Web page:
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Twitter refused to take down child porn because ‘it did not violate company policy’, sued by sex trafficking victim

The minor victim of online sexual abuse has mentioned in his lawsuit that Twitter did not agree to take down the child sexual abuse material featuring him until they were forced by the Department of Homeland Security. The victim was blackmailed and threatened by online traffickers when he was 13.

Social media giant Twitter, which has been arbitrarily censoring social media users for expressing their views, has now caught up in another controversy after it allegedly refused to take down widely shared pornographic images and videos of a child sex trafficking victim. Twitter has claimed that the images and videos of the child sex trafficking victim do not violate its company policies.

According to a report in New York Post, a now 17-year-old teen ‘John Doe’, living in Florida currently, had filed a lawsuit filed accusing Twitter of allowing the video of his abuse, filmed when he was 13 years old to accumulate hundreds of thousands of views and thus profiting from it.

The federal lawsuit, filed on Wednesday by the victim and his mother in the Northern District of California, alleged that Twitter made money by circulating porn clips, which showed a 13-year-old engaged in sex acts, basically child pornography.

The teen alleged that a few years back, sex traffickers, posing as a 16-year-old female classmate had lured him for a chat on Snapchat. He said that he had allegedly exchanged nude photos with the sex traffickers before the conversation turned to blackmail. The traffickers had allegedly warned the teen about sending the images to his “parents, coach, pastor” and others if he did not share more sexually graphic photos and videos.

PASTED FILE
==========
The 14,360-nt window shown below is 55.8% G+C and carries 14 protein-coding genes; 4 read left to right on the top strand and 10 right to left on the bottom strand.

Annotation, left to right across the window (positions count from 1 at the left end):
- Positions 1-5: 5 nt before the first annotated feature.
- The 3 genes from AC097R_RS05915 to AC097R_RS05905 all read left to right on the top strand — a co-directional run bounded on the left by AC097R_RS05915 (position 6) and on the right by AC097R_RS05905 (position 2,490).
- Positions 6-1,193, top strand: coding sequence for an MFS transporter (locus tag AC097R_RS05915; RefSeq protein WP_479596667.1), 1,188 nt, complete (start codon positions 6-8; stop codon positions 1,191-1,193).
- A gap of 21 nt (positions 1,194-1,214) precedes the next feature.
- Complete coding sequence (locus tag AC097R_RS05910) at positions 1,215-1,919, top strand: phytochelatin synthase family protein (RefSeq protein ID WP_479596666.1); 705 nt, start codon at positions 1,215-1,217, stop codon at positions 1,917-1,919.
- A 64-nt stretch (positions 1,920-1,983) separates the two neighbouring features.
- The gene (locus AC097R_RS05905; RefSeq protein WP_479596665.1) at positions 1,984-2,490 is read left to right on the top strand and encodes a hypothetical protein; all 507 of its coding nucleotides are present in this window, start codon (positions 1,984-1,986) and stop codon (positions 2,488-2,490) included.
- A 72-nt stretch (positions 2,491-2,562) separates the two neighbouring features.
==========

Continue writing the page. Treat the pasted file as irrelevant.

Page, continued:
Acting under duress, the teen initially complied and sent videos of himself performing sex acts. The traffickers had also forced the boy to include another child in his videos, which he did, the suit said. 

Eventually, the boy blocked the traffickers, and they stopped harassing him, but at some point in 2019, the videos surfaced on Twitter under two accounts that were known to share child sexual abuse material, court papers allege. 

Child sex porn videos circulated on Twitter, officials do not remove content

Months later, as alleged in the lawsuit, the videos began to circulate on social media platforms. The videos and photos have been ‘reported’ to Twitter at least 3 times, first on December 25, 2019. However, the tech giant failed to do anything about it until a federal law enforcement officer got involved, the suit states.

Reportedly, Doe got to know about the videos last year in January 2020 after his classmates teased, harassed and carried out vicious bullying that led him to become “suicidal”.  

The boy’s parents contacted the school and made police reports and filed a complaint with Twitter, saying there were two tweets depicting child pornography and demanded that they be removed because they were illegal, harmful, and violate the site’s policies. 

However, the micro-blogging site did not respond for a week, the family said. Around the same time, the victim’s mother also filed two complaints to Twitter, and she also received no response, the suit states.